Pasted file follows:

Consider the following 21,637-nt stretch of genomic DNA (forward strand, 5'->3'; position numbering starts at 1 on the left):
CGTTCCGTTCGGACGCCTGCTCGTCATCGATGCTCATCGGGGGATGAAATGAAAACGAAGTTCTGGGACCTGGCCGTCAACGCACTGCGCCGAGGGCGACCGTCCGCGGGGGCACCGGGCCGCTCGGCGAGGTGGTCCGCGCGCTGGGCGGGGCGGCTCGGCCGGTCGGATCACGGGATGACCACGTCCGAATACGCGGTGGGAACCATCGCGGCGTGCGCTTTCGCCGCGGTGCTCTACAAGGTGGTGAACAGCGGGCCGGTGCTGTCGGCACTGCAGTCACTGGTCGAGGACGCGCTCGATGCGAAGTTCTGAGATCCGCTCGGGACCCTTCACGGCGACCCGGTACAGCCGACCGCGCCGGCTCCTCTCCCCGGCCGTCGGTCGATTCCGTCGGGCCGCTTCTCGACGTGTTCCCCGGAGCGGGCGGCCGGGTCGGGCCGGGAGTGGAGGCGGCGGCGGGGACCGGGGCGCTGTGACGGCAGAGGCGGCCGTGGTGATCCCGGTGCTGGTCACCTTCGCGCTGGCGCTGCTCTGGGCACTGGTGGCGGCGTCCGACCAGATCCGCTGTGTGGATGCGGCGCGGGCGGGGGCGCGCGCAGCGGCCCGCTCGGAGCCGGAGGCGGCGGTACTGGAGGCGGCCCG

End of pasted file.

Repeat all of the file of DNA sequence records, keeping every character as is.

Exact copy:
Consider the following 21,637-nt stretch of genomic DNA (forward strand, 5'->3'; position numbering starts at 1 on the left):
CGTTCCGTTCGGACGCCTGCTCGTCATCGATGCTCATCGGGGGATGAAATGAAAACGAAGTTCTGGGACCTGGCCGTCAACGCACTGCGCCGAGGGCGACCGTCCGCGGGGGCACCGGGCCGCTCGGCGAGGTGGTCCGCGCGCTGGGCGGGGCGGCTCGGCCGGTCGGATCACGGGATGACCACGTCCGAATACGCGGTGGGAACCATCGCGGCGTGCGCTTTCGCCGCGGTGCTCTACAAGGTGGTGAACAGCGGGCCGGTGCTGTCGGCACTGCAGTCACTGGTCGAGGACGCGCTCGATGCGAAGTTCTGAGATCCGCTCGGGACCCTTCACGGCGACCCGGTACAGCCGACCGCGCCGGCTCCTCTCCCCGGCCGTCGGTCGATTCCGTCGGGCCGCTTCTCGACGTGTTCCCCGGAGCGGGCGGCCGGGTCGGGCCGGGAGTGGAGGCGGCGGCGGGGACCGGGGCGCTGTGACGGCAGAGGCGGCCGTGGTGATCCCGGTGCTGGTCACCTTCGCGCTGGCGCTGCTCTGGGCACTGGTGGCGGCGTCCGACCAGATCCGCTGTGTGGATGCGGCGCGGGCGGGGGCGCGCGCAGCGGCCCGCTCGGAGCCGGAGGCGGCGGTACTGGAGGCGGCCCG